WASHINGTON - A D.C. lawmaker says the District’s top brass may be using the popular messaging app WhatsApp.
That assertion is at the center of new legislation up for debate for DC legislators tomorrow.
Council Chairman Phil Mendelson says lawmakers are apparently using the app, known for its disappearing message feature, to communicate in private.
Chairman Mendelson’s Office says he suspects the mayor’s staff is using WhatsApp to communicate, and this legislation would prevent that.
The issue is if government workers in the District are using WhatsApp to communicate, there’s almost no way to preserve that communication for public record. That’s a problem.
"Apparently, reportedly there are members of the executive branch that are using WhatsApp to possibly avoid the FOIA ability," Chairman Mendelson said.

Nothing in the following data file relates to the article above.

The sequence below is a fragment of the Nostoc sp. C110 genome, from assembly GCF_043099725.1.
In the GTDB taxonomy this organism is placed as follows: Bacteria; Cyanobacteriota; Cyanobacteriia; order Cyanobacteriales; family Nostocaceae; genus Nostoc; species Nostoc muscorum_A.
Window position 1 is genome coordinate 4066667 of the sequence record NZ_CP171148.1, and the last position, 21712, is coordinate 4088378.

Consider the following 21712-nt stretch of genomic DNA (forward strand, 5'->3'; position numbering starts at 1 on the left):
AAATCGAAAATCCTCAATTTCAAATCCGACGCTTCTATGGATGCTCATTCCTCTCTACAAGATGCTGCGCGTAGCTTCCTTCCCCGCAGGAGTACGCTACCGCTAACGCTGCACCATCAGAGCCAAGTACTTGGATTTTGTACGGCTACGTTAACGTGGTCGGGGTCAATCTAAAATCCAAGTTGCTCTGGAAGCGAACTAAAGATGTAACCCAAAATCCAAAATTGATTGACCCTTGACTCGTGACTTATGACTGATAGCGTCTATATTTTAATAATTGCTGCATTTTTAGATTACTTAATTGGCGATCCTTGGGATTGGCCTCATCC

The councilman is proposing the emergency legislation to preserve all communication involving D.C. government employees, specifically via the mobile application WhatsApp, moving forward.
Mendelson says it’s an urgent matter and the goal of his proposal is transparency.
He also points out residents must trust their public servants.
If passed, Mendelson’s proposal would amend the District’s public records management act of 1985.
Most importantly, the new legislation would prohibit district workers from using settings that automatically delete or destroy communication.